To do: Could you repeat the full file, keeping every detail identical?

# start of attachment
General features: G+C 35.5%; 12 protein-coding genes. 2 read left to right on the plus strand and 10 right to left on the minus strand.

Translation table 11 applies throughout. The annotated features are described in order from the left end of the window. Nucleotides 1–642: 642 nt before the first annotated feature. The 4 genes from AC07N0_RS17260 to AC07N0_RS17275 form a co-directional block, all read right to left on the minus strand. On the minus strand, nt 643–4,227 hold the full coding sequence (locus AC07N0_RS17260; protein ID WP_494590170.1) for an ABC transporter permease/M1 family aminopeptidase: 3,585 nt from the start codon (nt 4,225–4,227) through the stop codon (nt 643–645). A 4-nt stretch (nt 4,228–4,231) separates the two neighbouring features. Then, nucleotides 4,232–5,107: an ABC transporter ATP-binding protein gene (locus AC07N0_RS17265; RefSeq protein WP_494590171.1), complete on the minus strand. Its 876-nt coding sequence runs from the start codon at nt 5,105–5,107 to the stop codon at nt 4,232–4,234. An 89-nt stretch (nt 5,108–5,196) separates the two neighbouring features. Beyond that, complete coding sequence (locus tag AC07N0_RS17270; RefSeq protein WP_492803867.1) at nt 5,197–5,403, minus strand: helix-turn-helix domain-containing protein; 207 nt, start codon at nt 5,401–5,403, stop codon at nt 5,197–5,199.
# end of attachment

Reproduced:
General features: G+C 35.5%; 12 protein-coding genes. 2 read left to right on the plus strand and 10 right to left on the minus strand.

Translation table 11 applies throughout. The annotated features are described in order from the left end of the window. Nucleotides 1–642: 642 nt before the first annotated feature. The 4 genes from AC07N0_RS17260 to AC07N0_RS17275 form a co-directional block, all read right to left on the minus strand. On the minus strand, nt 643–4,227 hold the full coding sequence (locus AC07N0_RS17260; protein ID WP_494590170.1) for an ABC transporter permease/M1 family aminopeptidase: 3,585 nt from the start codon (nt 4,225–4,227) through the stop codon (nt 643–645). A 4-nt stretch (nt 4,228–4,231) separates the two neighbouring features. Then, nucleotides 4,232–5,107: an ABC transporter ATP-binding protein gene (locus AC07N0_RS17265; RefSeq protein WP_494590171.1), complete on the minus strand. Its 876-nt coding sequence runs from the start codon at nt 5,105–5,107 to the stop codon at nt 4,232–4,234. An 89-nt stretch (nt 5,108–5,196) separates the two neighbouring features. Beyond that, complete coding sequence (locus tag AC07N0_RS17270; RefSeq protein WP_492803867.1) at nt 5,197–5,403, minus strand: helix-turn-helix domain-containing protein; 207 nt, start codon at nt 5,401–5,403, stop codon at nt 5,197–5,199.